A pending free trade agreement involving the U.S. and 11 other Pacific Rim countries could jeopardize mainland China’s dominance in producing apparel for U.S. consumers.
Vietnam is the country best poised to gain apparel market share in the U.S. if the Trans-Pacific Partnership is completed, according to a Reuters analysis. The agreement, which excludes China, would make U.S. apparel imports from Vietnam duty-free, lending added momentum to the country’s growing competitiveness as a producer nation, driven partly by rising Chinese labor costs.
Vietnam has an established infrastructure for apparel production, and its supply chain efficiency is improving, said JOC.com Economist Mario Moreno.
Negotiators working on the TPP agreement are in Hanoi, Vietnam, this week in an effort to complete the proposed pact by the end of this year. Participating countries are Australia, Brunei, Canada, Chile, Japan, Malaysia, Mexico, New Zealand, Peru, Singapore, the U.S. and Vietnam. The participating countries make up about a third of global trade and 40 percent of global GDP.
Apparel exports from mainland China accounted for 32.5 percent of U.S. imports in the first half of 2014 compared to the same period a year ago, according to PIERS, the data division of JOC Group. China’s share of total U.S. apparel imports inched up 0.4 percent within the same period.
Vietnam, the second-largest source of U.S. apparel imports via ocean container, saw its share rise 1 percent to a 12 percent share in the first six months of this year compared to the same period in 2013. Bangladesh is the third-largest source of U.S. apparel imports, followed by Indonesia, Hong Kong, Cambodia and Honduras. Hong Kong’s figures contain many shipments originating in mainland China.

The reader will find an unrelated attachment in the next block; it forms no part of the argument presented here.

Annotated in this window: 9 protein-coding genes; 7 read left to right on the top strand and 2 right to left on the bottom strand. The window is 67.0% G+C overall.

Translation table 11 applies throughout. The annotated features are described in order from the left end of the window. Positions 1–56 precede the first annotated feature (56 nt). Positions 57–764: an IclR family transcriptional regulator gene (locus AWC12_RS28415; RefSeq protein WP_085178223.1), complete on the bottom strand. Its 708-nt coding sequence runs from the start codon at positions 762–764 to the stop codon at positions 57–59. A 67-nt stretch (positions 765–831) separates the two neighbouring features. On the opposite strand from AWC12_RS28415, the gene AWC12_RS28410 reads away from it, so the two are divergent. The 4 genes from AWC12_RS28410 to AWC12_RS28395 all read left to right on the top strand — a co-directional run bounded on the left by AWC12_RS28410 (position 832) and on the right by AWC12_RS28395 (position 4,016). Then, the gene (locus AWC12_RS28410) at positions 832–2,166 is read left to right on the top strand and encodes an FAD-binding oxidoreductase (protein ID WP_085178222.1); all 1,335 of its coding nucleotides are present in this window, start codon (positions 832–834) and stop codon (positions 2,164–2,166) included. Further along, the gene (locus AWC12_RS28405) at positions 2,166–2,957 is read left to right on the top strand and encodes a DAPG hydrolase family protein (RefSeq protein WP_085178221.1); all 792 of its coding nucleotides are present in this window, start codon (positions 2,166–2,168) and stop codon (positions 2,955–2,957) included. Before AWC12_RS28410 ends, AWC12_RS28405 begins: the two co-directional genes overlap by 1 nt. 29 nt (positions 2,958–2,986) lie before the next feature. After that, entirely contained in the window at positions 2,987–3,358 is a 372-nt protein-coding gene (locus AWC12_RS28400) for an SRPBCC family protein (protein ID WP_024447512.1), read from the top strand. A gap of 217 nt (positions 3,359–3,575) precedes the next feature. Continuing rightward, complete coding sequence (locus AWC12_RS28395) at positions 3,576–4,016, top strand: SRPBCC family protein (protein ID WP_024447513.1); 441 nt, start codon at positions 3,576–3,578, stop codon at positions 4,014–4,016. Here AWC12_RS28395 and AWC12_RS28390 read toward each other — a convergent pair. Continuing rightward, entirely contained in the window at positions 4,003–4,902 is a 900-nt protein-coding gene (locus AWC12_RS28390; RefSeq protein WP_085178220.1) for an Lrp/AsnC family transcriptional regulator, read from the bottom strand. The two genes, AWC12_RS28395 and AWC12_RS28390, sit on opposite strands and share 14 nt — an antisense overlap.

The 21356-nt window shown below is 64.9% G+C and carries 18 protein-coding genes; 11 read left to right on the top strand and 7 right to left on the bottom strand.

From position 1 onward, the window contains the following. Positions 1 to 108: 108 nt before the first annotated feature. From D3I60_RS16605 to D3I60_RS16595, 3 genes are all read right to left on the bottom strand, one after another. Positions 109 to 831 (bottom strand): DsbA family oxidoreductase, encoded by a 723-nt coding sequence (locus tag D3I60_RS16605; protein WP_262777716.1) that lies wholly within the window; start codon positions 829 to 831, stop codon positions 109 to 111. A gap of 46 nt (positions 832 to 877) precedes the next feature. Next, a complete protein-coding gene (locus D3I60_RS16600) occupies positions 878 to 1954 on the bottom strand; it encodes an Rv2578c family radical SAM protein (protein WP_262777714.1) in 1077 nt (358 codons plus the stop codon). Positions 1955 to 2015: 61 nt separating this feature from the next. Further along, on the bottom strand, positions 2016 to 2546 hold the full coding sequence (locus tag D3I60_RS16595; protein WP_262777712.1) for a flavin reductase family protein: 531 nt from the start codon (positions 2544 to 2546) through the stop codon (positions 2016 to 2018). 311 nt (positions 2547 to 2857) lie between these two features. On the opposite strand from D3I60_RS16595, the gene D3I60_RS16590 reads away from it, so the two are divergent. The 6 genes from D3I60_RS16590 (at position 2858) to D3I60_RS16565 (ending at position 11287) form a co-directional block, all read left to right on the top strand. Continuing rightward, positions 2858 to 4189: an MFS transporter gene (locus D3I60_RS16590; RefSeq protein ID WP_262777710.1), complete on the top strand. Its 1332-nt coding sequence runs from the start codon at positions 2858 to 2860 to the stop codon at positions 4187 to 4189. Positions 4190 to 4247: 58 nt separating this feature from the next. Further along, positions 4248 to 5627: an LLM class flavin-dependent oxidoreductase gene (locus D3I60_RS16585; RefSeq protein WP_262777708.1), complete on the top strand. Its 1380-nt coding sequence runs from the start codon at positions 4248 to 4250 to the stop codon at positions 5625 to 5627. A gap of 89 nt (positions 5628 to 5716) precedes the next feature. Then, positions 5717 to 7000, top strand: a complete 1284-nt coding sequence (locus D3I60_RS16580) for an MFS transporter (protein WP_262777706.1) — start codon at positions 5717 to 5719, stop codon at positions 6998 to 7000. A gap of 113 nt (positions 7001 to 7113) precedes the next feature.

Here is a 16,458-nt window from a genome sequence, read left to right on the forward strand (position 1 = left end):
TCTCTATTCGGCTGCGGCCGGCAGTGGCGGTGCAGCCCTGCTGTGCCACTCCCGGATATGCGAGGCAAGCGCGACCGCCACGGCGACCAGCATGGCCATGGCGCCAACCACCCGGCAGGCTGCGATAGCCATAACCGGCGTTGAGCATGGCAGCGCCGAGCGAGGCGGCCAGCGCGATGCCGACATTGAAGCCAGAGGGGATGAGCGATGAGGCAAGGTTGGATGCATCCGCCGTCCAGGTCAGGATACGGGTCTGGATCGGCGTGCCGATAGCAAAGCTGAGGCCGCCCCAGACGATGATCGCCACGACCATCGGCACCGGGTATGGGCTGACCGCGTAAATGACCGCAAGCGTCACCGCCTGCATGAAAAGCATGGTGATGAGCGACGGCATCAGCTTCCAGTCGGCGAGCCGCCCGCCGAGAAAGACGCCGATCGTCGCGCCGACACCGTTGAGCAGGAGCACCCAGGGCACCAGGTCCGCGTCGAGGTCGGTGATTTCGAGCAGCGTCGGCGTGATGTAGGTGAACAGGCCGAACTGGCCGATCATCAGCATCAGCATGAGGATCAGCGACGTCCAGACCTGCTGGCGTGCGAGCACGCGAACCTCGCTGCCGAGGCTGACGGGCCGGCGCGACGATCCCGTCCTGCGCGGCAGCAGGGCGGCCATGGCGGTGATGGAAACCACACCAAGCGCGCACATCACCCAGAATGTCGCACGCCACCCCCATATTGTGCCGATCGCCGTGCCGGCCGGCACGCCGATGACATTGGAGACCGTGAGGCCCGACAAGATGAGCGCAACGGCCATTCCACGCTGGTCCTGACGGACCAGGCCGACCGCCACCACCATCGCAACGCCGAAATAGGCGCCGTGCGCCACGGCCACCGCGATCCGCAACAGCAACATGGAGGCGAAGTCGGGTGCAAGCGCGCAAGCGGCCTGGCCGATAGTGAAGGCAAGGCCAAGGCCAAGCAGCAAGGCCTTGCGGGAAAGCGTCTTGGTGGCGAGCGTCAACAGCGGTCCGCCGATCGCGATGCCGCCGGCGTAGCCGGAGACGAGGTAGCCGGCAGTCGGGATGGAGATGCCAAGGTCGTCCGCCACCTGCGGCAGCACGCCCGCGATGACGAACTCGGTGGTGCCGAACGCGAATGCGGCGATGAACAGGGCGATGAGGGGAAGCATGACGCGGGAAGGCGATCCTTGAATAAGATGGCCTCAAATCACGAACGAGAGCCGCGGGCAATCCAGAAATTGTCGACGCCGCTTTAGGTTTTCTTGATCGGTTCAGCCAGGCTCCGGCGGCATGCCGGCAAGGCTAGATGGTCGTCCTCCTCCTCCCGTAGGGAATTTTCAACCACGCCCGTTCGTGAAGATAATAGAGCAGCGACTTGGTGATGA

Garment makers are also looking to source more from Myanmar, with the most recent entrant being San Francisco-based Gap. Following the repeal of some U.S. sanctions in 2012, Myanmar has attracted the attention of third-party logistics companies, including Kuehne + Nagle and Yusen Logistics, many of which are serving apparel shippers.
U.S. containerized apparel imports were down 17.2 percent year-over-year in the first half of 2014, according to PIERS statistics. On a year-over-year basis, imports were down 17.9 percent in the second quarter and 16.5 percent in first three months of the year.
“A major driver of apparel imports is disposable income mainly because ordinary clothes aren’t luxury goods,” Moreno said. “Since 2006, growth in real disposable personal income has flattened, and despite the recent decline in unemployment rate, wage growth has been disappointing.”
The third-quarter statistics on U.S. apparel importers will be revealing, as they could show how confident retailers are that shoppers will buy for the back-to-school and winter holiday seasons. There are indications that the majority of holiday good have already made their way through the ports and are in transit to distribution centers, and eventually, store shelves. If that is the case, then the lack of a new U.S. West Coast longshore contract is less of a threat to retailers’ seasonal inventory buildup.